Daneshfar, Alireza (2001) Earnings persistence and profit sharing plan adoption. PhD thesis, Concordia University.
This paper argues that prior studies investigating the determinants of profit sharing plan adoption fail to consider the effect of current earnings changes on future expected compensation payments under profit sharing that underlie the success of profit sharing in motivating employees. When current earnings changes are caused by factors that make earnings too volatile then the payments under profit sharing are volatile and their predictability is reduced. In this situation, profit sharing is not expected to be successful in motivating employees and would not be a preferred means of compensation. In contrast, if earnings changes are caused by factors that produce more sustainable effects on earnings, rendering them more reliable and predictable, then compensation payments under profit sharing will be more predictable and representative of employees' efforts. In this case, profit sharing would be more successful in motivating employees and is more likely to be adopted as a preferred compensation scheme. Accordingly, it is hypothesized that a positive association exists between the level of permanence of current earnings changes and the adoption of profit sharing plans. Permanence of earnings changes is measured by the level of earnings persistence which is computed using two alternative time-series models: IMA (1,1) and ARIMA (2,1,0). A Logit model is used to evaluate the effect of earnings persistence and control variables on the probability of adoption of employee profit sharing plans. Profit sharing data is extracted from the U.S. IRS 5500 Form while financial data for the sample firms are retrieved from Compustat. The final sample includes 298 firms that are equally split between profit sharing and non-profit sharing firms. The test results indicate that information about persistence of earnings innovations is a significant determinant of profit sharing plan adoption. Earnings persistence is positively associated with the probability of profit sharing plan adoption. This result is robust when the alternative measure of earnings persistence is used and the control variables are included. These results should lead to a richer model of employee profit sharing plan adoption and use.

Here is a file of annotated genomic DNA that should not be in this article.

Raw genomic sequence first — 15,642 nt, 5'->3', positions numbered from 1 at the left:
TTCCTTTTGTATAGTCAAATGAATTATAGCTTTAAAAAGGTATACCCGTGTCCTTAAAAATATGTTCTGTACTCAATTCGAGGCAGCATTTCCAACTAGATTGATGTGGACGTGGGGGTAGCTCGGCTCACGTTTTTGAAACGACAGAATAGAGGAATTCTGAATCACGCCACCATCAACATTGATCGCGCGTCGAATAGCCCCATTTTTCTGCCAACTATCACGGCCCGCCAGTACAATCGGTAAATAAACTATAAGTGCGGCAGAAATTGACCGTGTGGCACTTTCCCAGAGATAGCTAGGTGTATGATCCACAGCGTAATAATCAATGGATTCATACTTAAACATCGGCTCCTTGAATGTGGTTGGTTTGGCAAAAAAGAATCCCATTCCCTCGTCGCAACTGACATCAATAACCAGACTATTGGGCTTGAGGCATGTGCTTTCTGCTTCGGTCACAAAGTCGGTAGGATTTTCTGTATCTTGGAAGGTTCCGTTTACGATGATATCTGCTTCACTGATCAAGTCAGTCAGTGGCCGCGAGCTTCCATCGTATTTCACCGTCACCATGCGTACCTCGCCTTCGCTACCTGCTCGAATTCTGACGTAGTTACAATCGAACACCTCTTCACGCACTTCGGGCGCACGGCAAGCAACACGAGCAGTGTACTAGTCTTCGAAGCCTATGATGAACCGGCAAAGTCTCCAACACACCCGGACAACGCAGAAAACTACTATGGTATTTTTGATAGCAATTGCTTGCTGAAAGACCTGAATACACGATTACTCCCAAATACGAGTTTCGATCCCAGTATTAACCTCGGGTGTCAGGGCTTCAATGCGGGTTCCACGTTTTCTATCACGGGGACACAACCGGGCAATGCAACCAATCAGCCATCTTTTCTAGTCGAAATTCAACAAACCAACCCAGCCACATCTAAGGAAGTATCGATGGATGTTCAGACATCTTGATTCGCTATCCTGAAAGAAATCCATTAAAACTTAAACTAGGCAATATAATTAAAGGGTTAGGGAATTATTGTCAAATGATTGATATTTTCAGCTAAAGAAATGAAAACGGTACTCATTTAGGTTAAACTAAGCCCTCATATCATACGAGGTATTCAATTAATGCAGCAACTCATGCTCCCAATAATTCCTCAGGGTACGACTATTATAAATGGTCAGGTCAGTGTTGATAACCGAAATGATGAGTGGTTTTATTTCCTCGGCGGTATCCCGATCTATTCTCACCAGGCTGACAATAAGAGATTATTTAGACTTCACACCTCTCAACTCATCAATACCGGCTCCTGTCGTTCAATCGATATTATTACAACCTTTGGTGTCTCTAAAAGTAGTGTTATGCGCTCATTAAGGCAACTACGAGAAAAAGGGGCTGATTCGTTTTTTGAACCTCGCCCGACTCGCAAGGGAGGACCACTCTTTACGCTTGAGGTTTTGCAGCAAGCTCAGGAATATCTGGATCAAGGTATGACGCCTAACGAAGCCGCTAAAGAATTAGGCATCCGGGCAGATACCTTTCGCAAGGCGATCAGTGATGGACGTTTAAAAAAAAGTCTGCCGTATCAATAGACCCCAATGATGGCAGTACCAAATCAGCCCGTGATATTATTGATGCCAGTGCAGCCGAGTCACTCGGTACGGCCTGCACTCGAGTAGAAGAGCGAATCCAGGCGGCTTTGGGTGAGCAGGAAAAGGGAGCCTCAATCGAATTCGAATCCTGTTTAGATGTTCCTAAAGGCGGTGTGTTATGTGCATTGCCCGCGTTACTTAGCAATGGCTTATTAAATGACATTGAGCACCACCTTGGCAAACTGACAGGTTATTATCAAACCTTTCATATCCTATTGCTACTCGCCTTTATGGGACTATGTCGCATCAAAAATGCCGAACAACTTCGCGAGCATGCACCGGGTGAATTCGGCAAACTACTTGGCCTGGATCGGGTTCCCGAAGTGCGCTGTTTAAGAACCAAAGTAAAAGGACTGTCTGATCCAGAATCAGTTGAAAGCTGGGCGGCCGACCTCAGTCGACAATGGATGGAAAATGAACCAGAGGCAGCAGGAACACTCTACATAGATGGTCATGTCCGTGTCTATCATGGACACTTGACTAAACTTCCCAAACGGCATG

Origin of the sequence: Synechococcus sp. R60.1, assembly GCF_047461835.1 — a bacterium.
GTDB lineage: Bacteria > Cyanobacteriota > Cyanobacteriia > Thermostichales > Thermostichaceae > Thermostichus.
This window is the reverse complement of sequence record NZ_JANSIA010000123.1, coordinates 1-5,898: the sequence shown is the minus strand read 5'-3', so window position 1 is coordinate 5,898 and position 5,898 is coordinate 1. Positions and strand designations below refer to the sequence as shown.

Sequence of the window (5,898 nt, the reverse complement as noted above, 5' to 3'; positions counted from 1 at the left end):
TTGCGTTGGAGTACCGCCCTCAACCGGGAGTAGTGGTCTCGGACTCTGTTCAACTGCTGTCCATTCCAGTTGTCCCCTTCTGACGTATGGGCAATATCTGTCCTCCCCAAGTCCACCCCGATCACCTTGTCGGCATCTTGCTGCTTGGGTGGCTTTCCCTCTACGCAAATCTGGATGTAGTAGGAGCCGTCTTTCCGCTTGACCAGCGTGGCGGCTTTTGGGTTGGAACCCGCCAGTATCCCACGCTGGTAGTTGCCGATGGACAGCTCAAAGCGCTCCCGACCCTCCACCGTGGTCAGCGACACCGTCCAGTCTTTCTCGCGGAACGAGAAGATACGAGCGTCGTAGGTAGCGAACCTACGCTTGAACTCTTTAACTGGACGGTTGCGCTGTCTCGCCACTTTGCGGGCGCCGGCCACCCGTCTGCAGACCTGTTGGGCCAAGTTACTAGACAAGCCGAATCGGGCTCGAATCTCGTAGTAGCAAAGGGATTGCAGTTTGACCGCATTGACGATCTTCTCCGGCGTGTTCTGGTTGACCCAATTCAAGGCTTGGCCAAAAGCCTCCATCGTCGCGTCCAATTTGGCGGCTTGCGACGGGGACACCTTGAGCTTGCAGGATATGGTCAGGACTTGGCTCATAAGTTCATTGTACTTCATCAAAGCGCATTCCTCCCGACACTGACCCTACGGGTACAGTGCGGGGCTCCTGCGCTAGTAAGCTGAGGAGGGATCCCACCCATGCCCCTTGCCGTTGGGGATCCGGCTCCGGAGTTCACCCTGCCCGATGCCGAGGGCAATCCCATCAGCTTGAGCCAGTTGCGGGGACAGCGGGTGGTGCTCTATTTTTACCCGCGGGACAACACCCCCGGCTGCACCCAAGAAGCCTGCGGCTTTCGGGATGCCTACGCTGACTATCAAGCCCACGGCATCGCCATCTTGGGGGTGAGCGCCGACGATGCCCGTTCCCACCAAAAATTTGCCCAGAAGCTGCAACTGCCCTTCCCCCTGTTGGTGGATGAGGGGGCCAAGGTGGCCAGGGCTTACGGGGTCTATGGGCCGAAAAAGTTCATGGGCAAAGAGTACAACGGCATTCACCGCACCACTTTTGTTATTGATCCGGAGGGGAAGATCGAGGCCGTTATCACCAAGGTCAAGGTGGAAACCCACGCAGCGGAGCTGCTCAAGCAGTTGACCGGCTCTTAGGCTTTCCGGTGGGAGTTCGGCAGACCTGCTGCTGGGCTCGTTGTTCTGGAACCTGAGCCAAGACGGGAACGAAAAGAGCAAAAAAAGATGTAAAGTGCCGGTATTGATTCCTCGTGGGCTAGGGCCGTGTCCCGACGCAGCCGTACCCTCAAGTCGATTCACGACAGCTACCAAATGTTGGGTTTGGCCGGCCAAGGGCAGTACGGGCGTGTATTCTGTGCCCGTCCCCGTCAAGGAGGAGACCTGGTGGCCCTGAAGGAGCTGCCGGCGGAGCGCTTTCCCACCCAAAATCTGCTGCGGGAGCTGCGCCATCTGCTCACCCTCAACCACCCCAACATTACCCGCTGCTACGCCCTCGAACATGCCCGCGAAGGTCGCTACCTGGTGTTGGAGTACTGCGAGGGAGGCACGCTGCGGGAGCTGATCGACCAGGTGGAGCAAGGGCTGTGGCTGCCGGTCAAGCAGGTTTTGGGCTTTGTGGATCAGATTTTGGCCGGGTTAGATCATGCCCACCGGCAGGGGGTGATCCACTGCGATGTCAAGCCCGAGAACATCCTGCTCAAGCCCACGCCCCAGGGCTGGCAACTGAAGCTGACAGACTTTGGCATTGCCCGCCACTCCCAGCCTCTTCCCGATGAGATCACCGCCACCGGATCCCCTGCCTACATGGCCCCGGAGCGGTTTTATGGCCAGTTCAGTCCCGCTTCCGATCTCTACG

|Divisions:||Concordia University > John Molson School of Business|
|Item Type:||Thesis (PhD)|
|Pagination:||ix, 140 leaves ; 29 cm.|
|Degree Name:||Theses (Ph.D.)|
|Program:||John Molson School of Business|
|Thesis Supervisor(s):||Kanaan, George|
|Deposited By:||Concordia University Libraries|
|Deposited On:||27 Aug 2009 13:18|
|Last Modified:||08 Dec 2010 10:20|
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